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Jane Ahlin, Published June 29 2013

Ahlin: Deen might not be racist, but she doesn’t get a pass

Gigi (pronounced “gicky”) insisted that she and her family had no idea Jews were sent to concentration camps; in fact, they knew nothing of Nazi atrocities until World War II was over. She was a teenager in school, her mother, a homemaker, and her father, a dentist in a small German village during the war. Other than young men going off to fight and some inconveniences and shortages, life in their small town hardly changed.

When I got to know Gigi in the mid-1970s, she was nearing her 50th birthday. She’d met her husband while he was part of the post-war American occupation of Germany, a young officer stationed near her hometown. Although not quite 20, she fell hard for the handsome military man. (Unfortunately, he was a heavy smoker who died from lung cancer a few months before I met her. Their marriage had been happy, and she was bereft.)

The conversation about World War II began when Gigi, a new member to an organization I also joined, began telling her story to the rest of us. Her childhood had been idyllic. “Were there no Jews in your village?” someone asked. Gigi didn’t seem to know; neither did she remember rumors about people forced from their businesses or homes.

I believed her. Granted, with our constitutional rights, such ignorance would be suspect in small-town America; however, that the Nazis controlled information for her village seemed plausible to me. I mention that point because years later when talking to a friend married to a Jew whose immediate family had gotten out of Romania less than 24 hours before the Nazis entered the country, I had second thoughts. (Her husband’s grandparents who stayed were shot dead in the street.) My friend was dismissive of Gigi’s claims of innocence. “There’s something called a blind eye,” my friend said. “What she and her family didn’t know, they chose not to know.”

Gigi came to mind as the controversy escalated over Paula Deen’s admitted past use of racist language (the N-word) and enjoyment of race-based jokes. “I can’t myself determine what offends another person,” she said in her deposition. (Note: I give her credit for her openness about having used the N-word.)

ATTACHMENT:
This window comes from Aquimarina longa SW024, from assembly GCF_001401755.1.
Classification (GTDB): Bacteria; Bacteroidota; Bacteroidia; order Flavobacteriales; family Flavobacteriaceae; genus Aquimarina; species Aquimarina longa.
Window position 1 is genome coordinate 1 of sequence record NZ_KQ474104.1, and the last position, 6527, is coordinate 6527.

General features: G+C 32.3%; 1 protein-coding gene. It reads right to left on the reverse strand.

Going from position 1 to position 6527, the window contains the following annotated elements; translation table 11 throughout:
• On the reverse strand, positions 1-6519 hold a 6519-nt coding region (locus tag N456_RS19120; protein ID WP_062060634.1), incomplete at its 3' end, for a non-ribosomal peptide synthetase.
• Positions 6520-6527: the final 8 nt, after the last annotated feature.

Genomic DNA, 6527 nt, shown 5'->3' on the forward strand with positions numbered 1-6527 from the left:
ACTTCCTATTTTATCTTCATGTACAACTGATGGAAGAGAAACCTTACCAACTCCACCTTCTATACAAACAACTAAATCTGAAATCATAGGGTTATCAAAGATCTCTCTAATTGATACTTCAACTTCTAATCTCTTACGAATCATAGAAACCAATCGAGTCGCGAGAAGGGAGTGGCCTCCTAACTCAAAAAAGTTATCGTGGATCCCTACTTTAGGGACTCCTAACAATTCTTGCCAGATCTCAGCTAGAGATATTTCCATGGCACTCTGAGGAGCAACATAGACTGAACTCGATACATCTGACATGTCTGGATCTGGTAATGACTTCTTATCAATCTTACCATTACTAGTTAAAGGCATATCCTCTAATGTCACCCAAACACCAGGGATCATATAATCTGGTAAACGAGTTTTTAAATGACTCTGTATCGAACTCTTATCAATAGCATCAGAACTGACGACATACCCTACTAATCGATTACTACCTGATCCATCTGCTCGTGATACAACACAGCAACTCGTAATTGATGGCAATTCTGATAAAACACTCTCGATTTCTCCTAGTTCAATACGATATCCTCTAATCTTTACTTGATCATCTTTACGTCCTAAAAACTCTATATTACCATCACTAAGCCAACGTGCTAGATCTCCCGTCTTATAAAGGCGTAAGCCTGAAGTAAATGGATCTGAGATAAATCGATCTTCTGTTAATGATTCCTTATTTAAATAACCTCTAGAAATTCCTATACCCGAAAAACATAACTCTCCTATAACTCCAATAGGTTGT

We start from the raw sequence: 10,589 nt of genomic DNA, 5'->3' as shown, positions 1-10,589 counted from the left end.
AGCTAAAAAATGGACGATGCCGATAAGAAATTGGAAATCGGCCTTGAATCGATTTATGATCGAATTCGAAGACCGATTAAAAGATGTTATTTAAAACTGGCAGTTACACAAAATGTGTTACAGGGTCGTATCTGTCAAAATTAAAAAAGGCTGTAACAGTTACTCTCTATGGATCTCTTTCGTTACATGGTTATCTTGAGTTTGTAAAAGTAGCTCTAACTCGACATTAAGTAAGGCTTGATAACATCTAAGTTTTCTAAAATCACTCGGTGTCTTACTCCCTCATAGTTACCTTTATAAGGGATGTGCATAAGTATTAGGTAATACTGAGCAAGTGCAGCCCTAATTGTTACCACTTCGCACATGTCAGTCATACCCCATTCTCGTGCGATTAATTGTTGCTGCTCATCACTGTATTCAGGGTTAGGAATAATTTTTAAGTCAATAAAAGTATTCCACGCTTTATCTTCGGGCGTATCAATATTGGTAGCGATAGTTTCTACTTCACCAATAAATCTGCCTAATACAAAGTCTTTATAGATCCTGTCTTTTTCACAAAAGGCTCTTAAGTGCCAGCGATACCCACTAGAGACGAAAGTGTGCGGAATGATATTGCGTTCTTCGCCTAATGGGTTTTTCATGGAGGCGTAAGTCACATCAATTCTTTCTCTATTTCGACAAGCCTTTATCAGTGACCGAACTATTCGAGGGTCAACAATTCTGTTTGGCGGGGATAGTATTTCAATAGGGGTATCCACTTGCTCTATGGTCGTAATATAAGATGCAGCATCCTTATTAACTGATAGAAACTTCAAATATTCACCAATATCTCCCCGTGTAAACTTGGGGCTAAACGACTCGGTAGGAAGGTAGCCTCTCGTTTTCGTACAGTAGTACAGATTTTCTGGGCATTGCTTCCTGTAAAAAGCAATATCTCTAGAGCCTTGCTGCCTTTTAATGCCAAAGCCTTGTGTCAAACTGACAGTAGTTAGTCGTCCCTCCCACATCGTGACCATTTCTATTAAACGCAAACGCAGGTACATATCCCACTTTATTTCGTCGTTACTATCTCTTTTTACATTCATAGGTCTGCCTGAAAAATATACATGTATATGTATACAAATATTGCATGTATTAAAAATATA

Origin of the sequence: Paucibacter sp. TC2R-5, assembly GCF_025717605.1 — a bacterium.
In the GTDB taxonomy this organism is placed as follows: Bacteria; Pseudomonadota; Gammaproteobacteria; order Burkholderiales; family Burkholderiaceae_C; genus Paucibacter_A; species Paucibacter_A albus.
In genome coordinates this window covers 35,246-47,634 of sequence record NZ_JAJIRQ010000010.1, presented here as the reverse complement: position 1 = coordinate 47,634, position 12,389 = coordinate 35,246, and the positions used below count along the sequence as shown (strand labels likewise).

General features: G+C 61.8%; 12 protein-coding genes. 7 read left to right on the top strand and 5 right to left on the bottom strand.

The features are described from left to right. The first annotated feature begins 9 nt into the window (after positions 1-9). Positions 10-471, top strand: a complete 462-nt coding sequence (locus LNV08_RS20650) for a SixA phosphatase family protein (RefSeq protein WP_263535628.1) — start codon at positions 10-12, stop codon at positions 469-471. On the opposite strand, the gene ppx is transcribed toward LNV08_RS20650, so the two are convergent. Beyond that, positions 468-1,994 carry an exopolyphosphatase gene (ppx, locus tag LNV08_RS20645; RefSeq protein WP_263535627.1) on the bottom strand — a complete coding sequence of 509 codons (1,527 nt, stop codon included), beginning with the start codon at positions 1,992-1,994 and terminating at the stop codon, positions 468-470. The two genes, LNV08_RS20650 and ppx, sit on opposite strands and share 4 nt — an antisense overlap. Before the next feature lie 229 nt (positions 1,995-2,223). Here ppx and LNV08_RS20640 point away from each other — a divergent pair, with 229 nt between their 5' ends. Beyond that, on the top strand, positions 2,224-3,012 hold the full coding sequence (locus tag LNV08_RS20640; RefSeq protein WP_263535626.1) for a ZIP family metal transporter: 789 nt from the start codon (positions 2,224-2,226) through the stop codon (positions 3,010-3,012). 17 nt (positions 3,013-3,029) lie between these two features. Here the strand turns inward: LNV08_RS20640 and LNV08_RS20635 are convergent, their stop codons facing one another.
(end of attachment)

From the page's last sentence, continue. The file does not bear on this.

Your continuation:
Surprised – stunned, really – that the admission of things she considered both long past and unimportant would cause such a ruckus, she’s been apologizing ever since. Unfortunately for her, between lawsuits for sexual and racial harassment against both her brother (who is involved in her restaurant business) and her, which occasioned the deposition, and a video talk with a New York Times reporter from less than a year ago, her apologies haven’t helped her. In the video, she asked a black employee whom she called “very dear” to join her onstage, and said, “I can trust him with my life and color ain’t got a thing to do with it.”

Sadly, she also couldn’t resist making a joke about how black he was, “black as this board” (the black backdrop for the interview). “We can’t see you in front of that dark board!” she said.

She didn’t mean any harm, y’all, and she’s no racist.

In the historical sense of violence and hatred, she isn’t racist. But she is a purveyor of racist behavior adapted for the times, subtler behavior – no longer overt or even particularly ugly in intent – but offensive and insidious in its demeaning effect. Deen wasn’t valuing her employee’s work or the importance of their working relationship or even their personal relationship in the video; she was using him as an exhibit. (Why, one of her best employees is a black man.)

Put into the broader context of societal problems, Deen’s “black” jokes perpetuate racism the way “rape” jokes perpetuate misogyny and “queer” jokes perpetuate homophobia. And we’re paying a terrible price on all fronts.

Sometimes choosing willful ignorance has horrible consequences, as happened with the German people and the Holocaust. Most of the time, however, it’s the Paula Deen variety, turning a blind eye or giving a wink and a nod, ignoring tears in the social fabric we need to hold us together.

Ahlin writes a Sunday column for The Forum.